5 good reasons why staying active is important during pregnancy

Personal Training in Singapore - Mums In Sync

I get many requests and questions on why I do not run exercise classes for pregnant women. Am I not a supporter of exercise during pregnancy?

No … on the contrary, I am a huge proponent of encouraging mummies to keep active during pregnancy. Really, pregnancy is not a disease. You can technically still engage in most of the same activities as when you were not pregnant.

So yes to staying active while pregnant!

The American Congress of Obstetricians and Gynaecologists recommends 30 minutes a day for pregnant women, for as long as they are physically able.

That being said, I personally will not encourage pregnant mummies to start thinking they can be a hero this period and start engaging in overtly adventurous activities. In a nutshell, do what you had been comfortable doing, but take note of the following:

  1. Don’t try activities that are absolutely new and foreign during this 40 weeks
  2. If you are a hardcore cross-fitter or gym go-er, do what you are comfortable with but consider reducing the intensity or modify to your body’s needs.
  3. Always listen to your body. Trust what your body tells you and don’t be a hero.

Personally my girlfriends and I signed up for SHAPE Run back in 2010, when I was about 16 weeks heavy. But we did not run, because I was mainly feeling nauseous and heavy. They were so awesome to accompany me on a 5km brisk walk!

What if you had been sedentary all along? Everything is new to you, so what can you start with?

Don’t worry mummy, there are still enough activities that you can keep engaged in to stay active. Here’s a list of activities you can get started on and rotate to avoid boredom.

  1. Go for brisk walks. 15-30 min a day of stress free walk does wonders.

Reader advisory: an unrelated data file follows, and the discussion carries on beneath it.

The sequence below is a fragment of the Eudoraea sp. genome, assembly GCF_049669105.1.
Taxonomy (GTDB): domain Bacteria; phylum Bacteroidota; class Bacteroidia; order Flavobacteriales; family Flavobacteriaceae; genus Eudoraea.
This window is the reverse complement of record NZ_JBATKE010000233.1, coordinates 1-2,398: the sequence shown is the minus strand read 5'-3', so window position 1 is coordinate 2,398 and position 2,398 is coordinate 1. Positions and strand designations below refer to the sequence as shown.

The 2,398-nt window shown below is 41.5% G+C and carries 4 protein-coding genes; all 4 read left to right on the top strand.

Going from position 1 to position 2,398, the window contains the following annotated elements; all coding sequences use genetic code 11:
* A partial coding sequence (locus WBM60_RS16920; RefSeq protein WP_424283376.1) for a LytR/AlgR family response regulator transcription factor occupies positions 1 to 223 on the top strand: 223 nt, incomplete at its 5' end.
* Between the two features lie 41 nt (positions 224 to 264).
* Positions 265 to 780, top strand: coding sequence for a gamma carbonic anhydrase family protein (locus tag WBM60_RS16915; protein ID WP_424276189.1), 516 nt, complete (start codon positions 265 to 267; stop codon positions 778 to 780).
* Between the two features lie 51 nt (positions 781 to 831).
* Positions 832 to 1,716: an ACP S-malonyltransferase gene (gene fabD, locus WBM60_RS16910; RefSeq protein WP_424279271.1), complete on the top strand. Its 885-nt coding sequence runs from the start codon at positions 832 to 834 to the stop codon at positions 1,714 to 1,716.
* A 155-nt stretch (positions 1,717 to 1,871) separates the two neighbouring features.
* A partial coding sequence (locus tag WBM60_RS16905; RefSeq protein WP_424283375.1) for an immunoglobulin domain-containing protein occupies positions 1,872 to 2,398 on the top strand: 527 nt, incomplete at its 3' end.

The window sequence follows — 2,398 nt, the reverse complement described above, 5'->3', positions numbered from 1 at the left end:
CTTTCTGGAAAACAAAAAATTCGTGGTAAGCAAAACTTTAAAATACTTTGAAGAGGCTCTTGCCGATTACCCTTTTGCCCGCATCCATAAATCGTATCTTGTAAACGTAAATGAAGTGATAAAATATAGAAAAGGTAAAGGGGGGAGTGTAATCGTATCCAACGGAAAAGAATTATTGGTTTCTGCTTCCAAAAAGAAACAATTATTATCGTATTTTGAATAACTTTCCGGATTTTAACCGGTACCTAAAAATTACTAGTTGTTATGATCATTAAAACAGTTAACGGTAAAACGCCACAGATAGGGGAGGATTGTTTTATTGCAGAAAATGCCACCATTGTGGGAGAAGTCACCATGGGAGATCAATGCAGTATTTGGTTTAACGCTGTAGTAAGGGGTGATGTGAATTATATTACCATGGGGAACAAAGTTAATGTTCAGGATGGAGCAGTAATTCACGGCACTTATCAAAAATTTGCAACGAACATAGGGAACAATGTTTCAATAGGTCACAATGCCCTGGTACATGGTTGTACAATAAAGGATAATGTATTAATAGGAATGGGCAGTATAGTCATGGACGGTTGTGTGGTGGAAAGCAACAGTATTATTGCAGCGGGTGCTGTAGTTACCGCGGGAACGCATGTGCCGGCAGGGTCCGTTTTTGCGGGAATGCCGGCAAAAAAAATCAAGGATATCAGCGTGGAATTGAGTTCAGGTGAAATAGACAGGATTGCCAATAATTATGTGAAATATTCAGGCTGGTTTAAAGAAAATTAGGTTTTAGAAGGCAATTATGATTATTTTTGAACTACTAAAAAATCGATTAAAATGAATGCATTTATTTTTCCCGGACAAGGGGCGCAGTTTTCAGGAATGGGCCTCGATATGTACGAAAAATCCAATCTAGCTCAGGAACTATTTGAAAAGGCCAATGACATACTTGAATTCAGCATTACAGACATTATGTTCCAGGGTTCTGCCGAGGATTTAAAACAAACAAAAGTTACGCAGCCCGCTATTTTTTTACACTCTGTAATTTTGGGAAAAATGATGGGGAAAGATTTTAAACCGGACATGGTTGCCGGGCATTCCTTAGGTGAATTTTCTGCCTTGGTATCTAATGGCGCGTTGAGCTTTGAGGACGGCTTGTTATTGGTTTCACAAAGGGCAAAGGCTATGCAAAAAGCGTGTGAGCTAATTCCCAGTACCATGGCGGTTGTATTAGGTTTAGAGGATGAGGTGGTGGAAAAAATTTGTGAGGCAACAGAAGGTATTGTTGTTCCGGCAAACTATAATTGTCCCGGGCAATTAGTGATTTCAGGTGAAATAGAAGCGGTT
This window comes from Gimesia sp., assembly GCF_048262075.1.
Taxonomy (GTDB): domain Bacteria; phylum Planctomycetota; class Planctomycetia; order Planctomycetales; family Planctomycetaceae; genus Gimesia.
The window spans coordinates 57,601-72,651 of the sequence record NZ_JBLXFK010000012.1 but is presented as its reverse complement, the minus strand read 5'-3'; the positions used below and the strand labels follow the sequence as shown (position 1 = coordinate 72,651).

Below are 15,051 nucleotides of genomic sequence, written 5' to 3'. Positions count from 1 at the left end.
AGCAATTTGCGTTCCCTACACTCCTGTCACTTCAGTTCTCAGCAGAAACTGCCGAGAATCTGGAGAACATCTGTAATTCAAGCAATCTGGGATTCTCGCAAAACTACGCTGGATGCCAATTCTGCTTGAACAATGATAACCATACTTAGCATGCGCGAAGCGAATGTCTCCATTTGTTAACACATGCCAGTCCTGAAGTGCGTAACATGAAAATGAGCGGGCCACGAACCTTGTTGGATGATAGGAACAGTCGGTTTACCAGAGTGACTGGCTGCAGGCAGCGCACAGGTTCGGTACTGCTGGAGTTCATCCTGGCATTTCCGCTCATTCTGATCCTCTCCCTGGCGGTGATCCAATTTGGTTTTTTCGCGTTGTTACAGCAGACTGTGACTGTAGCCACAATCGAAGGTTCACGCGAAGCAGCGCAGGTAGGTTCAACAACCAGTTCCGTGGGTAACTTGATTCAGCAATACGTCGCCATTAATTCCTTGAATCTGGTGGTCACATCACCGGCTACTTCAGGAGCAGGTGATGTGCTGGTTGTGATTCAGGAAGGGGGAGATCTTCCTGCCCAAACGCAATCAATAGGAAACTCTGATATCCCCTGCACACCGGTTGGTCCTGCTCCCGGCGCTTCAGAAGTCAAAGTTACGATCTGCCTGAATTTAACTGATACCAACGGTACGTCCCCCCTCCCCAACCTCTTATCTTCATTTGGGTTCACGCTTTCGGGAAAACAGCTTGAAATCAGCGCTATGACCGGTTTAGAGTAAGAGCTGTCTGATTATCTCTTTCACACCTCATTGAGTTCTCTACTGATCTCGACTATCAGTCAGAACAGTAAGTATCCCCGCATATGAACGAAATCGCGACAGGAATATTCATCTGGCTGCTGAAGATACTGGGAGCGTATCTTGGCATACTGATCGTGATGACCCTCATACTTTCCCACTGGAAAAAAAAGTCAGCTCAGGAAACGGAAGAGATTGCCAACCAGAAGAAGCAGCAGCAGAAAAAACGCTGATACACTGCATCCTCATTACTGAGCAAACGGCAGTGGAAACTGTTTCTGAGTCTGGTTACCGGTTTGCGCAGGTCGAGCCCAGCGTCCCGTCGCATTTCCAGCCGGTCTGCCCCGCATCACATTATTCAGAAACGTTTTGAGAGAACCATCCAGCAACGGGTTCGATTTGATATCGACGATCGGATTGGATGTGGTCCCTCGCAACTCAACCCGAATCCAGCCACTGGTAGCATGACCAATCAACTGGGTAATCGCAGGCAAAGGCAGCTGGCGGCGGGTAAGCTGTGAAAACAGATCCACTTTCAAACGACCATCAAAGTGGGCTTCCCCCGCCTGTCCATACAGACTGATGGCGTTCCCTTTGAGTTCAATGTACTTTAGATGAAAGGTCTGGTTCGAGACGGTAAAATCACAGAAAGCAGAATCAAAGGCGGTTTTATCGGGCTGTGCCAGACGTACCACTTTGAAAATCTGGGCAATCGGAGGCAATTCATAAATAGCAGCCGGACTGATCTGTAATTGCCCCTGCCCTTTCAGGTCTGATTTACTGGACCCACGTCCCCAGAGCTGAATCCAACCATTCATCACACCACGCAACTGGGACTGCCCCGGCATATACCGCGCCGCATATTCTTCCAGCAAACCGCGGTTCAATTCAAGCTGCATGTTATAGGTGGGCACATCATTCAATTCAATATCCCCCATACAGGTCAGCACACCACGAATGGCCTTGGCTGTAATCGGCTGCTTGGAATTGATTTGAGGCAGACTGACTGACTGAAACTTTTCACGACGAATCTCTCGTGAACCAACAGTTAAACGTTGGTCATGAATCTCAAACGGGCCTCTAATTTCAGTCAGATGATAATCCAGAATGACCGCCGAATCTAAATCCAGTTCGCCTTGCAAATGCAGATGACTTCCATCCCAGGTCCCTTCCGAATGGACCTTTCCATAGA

2. Go for a swim. Water buoyancy is so great for our ballooned weight
  3. Join a prenatal yoga class
  4. Join a prenatal pilates class
  5. Engage a prenatal fitness specialist. Only if you really want personal attention. But otherwise, I would say the above activities will keep you well occupied.

Unless you are facing terrible morning sickness, or going through pregnancy complications, the majority of us can pretty much stay active and maintain an energetic pregnancy. And there are many good reasons why you should make it your priority to keep it this way.

  1. Happy mummy, happy baby

Research shows that exercise during pregnancy may improve the function of infants’ hearts. Also when you exercise, your endorphin levels go up, which inevitably means baby gets more happy hormones too!

  1. Keeps your weight in check

Research shows you might put on 7 pounds less than pregnant women who don’t work out, while still staying within the healthy weight-range gain.

  1. Reduces pregnancy complications

Regular exercise participation likely reduces the risk of pregnancy complications, such as preeclampsia and gestational diabetes, and shortens the duration of active labor.

  1. Promotes healthy soft tissues

Each time you move, you are hydrating the soft tissues in your body. Healthy, supple and hydrated soft tissues mean you get less body aches. Not to mention, the soft tissues at the pelvic area will also be kept healthy and strong for childbirth and recovery.

  1. You’ll bounce back faster after delivery.

Compared with new moms who were inactive during pregnancy, your active pregnancy will more likely result in your ability to socialize and enjoy hobbies and entertainment post-baby. You will cope better with the demands of new motherhood.


The list of benefits can go on. But if these 5 big reasons are not enough to get you sold, I don’t know what else can. Besides, there are enough activities that you can engage in during pregnancy to keep yourself active. Don’t have the impression that you need to be joining classes to make ‘exercise happen’.

Just Move.



  1. May, L.E., R.R. Suminski, M.D. Langaker, H.W. Yeh, and K.M. Gustafson. Regular Maternal Exercise Dose and Fetal Heart Outcome.Med Sci Sports Exerc. 2012.
  2. Oken, E., Y. Ning, S. L. Rifas-Shiman, J. S. Radesky, J. W. Rich-Edwards, and M. W. Gillman: Associations of physical activity and inactivity before and during pregnancy with glucose tolerance. Obstet Gynecol 108 (5):1200–1207, 2006
  3. Melzer, K., Y. Schutz, M. Boulvain, and B. Kayser: Physical activity and pregnancy: cardiovascular adaptations, recommendations and pregnancy outcomes. Sports Med 40 (6):493–507, 2010

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